But I donâ€™t think Sunny is well placed to tell Labour MPs and members that they are not really Labour in his view, even if his argument is that he would join if other people left. This is the factionalism and in-fighting which LC is theoretically against, and â€˜no factionalism except for those New Labour bastardsâ€™ falls a little way short for me.
Let me explain this properly. I see myself on the political left and therefore I’m loyal to the left and to lefties. I have stated loads of times I don’t like factionalism and in-fighting on the left. But I’m not a Labour Party tribalist and not a member of any political party. I see Labour, the Libdems and Greens as broadly progressive parties and roughly left of centre. But I’m not attracted to anyone very specifically right now enough to join them.
So while I’m not a party political tribalist, I am a leftie and proud of being one. The reason why I attack Tom Harris is because he’s not of the left. He may be within the Labour Party but that doesn’t make him left-wing. He can’t even make a political argument, let alone an economic one on why he doesn’t a High Pay Commission (and there’s plenty of valid criticisms to be made), and the only thing he can do is accuse others of ‘politics of envy’ or play these cheap shots.
And there are lots of others precedents for this. Look across the pond and there are plenty of progressives who will support the liberal wing of the Democratic party but will not come anywhere near traitors like Joe Lieberman. They will actively campaign against the right-wing elements of the Democrats (the ‘Blue Dogs’) and I’d happily approve of that strategy.
I’m not interested in supporting or defending right-wing elements within the Labour party just because of their political affiliation. This is a political war and they are on the wrong side. Once the left-wing blogosphere starts campaigning and fundraising, we should be supporting left-wing and progressive elements of Labour, Libdems and the Greens – while actively rejecting people like Harris who like adulation from the Tories.
Yasmin Alibhai-Brown has a thought-provoking article on the difficulties of racial identity that some feel when in a mixed-race step-family, and the racism experienced from all sides:
“Back in 1988, my Ugandan Asian husband unexpectedly went off with a young blonde, and her blondness made the betrayal all the harder to bear. It felt as if he was rejecting our cultural and inherited DNA. Our son was only 10 and still in shock when a blue-eyed Englishman came into my own life â€“ came, in effect, to stay. Suddenly race didn’t matter. How self-serving we humans are. I was, at the time, a race-equality warrior of the GLC sort and my comrades were unforgiving. The personal had to be the political. “How you let your boy be raised by the enemy, eh? What you teachin’ him bout his self,” asked an Afro-Caribbean activist.”…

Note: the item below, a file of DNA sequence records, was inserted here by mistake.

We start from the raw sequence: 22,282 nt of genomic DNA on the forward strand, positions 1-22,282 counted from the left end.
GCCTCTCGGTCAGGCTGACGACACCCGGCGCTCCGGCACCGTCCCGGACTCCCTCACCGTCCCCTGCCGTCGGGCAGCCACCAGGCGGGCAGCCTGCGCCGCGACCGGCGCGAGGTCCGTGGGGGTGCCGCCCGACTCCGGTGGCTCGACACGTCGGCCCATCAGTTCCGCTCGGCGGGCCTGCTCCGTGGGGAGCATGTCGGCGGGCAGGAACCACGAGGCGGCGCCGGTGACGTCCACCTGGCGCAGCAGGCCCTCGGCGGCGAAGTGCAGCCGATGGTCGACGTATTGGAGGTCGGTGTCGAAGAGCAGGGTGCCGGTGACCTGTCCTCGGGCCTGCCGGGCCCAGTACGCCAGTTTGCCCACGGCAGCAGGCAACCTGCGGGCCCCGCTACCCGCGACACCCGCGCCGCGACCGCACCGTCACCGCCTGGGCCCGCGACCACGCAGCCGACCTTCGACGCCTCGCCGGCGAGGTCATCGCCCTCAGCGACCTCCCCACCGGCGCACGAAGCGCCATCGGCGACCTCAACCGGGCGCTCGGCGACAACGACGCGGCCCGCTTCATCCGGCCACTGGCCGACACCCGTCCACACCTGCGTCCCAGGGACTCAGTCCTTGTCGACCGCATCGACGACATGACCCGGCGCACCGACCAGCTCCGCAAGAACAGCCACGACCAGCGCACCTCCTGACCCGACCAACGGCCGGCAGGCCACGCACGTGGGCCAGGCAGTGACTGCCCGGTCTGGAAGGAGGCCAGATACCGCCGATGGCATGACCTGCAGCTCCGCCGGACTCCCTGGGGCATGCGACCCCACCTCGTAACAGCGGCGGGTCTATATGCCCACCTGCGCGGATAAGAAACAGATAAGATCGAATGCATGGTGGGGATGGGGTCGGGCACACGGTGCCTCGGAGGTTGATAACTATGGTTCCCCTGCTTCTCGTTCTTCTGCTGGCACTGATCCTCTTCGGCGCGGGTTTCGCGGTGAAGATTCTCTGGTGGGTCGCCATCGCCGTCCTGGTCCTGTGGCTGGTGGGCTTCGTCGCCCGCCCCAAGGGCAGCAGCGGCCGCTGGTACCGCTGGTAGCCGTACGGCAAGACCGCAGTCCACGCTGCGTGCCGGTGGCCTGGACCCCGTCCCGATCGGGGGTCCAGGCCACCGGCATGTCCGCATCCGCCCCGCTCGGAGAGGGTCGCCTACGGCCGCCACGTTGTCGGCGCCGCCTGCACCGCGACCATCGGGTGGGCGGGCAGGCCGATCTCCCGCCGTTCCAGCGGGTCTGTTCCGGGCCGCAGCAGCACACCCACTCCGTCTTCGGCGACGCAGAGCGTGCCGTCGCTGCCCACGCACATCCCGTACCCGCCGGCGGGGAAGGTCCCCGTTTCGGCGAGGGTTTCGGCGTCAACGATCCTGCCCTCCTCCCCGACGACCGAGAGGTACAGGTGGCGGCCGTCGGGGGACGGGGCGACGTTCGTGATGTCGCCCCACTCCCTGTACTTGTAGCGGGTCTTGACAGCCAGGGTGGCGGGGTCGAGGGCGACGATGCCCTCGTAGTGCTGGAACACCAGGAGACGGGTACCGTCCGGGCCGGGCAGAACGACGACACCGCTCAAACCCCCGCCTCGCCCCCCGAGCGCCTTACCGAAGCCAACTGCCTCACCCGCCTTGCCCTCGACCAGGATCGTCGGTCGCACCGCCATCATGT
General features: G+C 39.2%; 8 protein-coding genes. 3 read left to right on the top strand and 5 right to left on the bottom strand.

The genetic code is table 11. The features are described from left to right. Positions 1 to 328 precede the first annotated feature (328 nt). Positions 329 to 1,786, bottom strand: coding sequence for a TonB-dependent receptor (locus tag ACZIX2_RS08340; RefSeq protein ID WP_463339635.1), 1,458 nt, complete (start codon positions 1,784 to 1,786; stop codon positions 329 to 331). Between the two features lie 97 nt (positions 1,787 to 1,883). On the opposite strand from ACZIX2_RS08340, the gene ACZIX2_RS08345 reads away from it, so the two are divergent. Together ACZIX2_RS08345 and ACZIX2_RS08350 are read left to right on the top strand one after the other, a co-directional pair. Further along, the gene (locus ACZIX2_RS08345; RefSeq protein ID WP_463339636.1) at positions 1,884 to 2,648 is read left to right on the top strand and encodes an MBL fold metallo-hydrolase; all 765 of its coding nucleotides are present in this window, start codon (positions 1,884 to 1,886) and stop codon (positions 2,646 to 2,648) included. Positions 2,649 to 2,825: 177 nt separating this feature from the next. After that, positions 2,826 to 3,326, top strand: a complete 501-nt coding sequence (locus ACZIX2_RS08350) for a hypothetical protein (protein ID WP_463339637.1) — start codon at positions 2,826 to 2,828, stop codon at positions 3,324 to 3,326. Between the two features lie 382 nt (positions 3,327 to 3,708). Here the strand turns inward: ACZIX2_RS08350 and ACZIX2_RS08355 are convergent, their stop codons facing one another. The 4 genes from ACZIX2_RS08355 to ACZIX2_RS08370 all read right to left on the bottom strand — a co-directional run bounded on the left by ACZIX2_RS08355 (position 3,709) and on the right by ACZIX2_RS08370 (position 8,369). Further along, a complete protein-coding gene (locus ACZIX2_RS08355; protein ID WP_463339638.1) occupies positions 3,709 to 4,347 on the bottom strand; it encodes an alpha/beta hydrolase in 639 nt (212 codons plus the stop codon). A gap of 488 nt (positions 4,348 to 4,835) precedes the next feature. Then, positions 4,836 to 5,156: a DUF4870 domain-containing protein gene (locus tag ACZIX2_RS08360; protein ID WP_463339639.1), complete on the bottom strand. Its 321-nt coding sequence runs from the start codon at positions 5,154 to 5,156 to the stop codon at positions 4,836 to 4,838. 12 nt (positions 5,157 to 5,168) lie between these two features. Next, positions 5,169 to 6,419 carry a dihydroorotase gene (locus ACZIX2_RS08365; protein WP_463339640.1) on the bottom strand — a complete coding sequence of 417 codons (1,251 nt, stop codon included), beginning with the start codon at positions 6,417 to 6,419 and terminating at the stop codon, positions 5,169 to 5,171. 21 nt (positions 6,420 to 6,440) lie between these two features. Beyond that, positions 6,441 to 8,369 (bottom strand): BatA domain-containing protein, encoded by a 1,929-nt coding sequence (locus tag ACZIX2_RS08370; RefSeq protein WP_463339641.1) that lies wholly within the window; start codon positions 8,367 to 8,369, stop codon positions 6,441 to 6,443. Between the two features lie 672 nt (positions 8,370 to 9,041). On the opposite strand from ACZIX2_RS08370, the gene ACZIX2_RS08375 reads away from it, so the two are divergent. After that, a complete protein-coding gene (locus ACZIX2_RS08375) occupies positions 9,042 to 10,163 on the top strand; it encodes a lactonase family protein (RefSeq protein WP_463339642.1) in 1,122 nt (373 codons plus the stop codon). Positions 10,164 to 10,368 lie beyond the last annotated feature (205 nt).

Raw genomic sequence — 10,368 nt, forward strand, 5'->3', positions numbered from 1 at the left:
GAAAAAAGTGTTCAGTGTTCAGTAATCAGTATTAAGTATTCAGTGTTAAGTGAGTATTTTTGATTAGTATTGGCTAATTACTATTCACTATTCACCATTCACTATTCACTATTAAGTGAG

As racial self-identification becomes more important to a child â€“ one way of expressing feelings of loss of the “real” parent perhaps â€“ there can be a period of self-imposed distance from the step-parent even if that relationship has been sound and nurturing.
The Home Secretary has just announced that the anti-Islam march in Luton will not be taking place. In fact, as a precautionary measure, all marches have been banned in the town for the next three months.
This is a massive victory for everyone who joined our protest yesterday. Over 14,000 letters were sent urging a ban and our voices have been heard. Thanks to everyone who sent off a letter. We have won and Luton is a safer place because of it. This is just further proof of what we can achieve when we get organised.
This is encouraging because it’s obvious these events create conditions where both sides are itching for a ruckus – the EDL and Unite Against Fascism. On Sunday, 23rd August a public meeting has been called in Birmingham to discuss all this:
We need to discuss, debate and encourage a peaceful form of activity against any Fascist elements, including encouraging young people to stay away from the City Centre as agreed by the Muslim Issues Steering Group.